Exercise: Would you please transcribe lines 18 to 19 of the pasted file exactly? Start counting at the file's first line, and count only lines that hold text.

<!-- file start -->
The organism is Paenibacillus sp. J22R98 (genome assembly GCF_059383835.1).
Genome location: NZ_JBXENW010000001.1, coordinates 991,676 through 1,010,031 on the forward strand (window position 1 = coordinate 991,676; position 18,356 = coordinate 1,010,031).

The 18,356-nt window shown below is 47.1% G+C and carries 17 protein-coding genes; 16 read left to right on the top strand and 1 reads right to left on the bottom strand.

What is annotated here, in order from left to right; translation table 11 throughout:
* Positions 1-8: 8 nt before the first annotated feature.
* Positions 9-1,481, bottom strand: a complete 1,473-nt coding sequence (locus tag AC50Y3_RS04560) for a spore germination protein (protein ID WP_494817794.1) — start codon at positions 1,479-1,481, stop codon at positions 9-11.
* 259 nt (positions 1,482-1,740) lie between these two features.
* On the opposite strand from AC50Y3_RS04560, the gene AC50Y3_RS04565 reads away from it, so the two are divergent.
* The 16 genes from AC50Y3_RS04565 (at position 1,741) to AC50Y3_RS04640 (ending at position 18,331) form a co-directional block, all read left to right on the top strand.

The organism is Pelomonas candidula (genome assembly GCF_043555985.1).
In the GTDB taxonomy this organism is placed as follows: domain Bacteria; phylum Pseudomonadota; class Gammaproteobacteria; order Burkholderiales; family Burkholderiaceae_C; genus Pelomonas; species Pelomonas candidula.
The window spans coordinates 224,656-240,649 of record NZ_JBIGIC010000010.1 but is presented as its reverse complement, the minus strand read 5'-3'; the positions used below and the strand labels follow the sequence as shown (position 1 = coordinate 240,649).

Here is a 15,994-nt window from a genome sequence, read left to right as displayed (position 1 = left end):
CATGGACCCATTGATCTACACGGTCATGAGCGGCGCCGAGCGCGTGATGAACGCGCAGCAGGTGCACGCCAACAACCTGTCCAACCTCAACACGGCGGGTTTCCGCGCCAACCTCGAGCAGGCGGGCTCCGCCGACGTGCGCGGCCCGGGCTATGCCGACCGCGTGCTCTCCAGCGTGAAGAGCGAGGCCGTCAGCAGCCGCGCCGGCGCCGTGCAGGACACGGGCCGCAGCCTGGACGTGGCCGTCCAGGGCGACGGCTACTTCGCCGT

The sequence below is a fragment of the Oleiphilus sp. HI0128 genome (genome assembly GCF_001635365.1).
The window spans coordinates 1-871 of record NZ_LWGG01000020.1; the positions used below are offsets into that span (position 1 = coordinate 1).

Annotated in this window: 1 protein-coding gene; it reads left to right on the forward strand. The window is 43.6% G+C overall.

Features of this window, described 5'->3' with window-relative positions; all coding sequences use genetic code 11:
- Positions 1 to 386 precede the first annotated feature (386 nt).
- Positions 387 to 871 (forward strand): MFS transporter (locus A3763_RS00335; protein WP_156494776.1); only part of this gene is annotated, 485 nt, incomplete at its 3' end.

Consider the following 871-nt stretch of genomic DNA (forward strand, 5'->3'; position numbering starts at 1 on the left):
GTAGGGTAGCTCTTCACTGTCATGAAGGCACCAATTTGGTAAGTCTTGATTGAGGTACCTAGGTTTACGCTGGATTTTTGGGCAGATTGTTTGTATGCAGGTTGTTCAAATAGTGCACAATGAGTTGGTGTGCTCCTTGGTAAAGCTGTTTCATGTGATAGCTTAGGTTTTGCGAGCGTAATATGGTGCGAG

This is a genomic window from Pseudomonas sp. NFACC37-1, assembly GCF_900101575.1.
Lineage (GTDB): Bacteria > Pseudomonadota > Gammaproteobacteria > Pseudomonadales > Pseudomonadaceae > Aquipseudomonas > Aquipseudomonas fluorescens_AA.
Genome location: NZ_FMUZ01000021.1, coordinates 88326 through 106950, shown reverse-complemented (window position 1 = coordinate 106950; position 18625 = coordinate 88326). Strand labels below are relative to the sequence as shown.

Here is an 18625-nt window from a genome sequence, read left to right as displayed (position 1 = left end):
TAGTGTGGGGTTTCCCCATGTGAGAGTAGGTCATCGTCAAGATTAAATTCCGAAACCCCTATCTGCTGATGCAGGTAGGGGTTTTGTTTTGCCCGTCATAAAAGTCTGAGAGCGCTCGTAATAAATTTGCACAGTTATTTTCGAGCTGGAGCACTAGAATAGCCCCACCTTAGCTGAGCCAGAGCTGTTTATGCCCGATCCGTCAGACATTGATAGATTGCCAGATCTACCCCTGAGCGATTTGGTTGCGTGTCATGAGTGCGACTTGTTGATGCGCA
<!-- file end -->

Features of this window, described 5'->3' with window-relative positions; all coding sequences use genetic code 11:
- Positions 1 to 386 precede the first annotated feature (386 nt).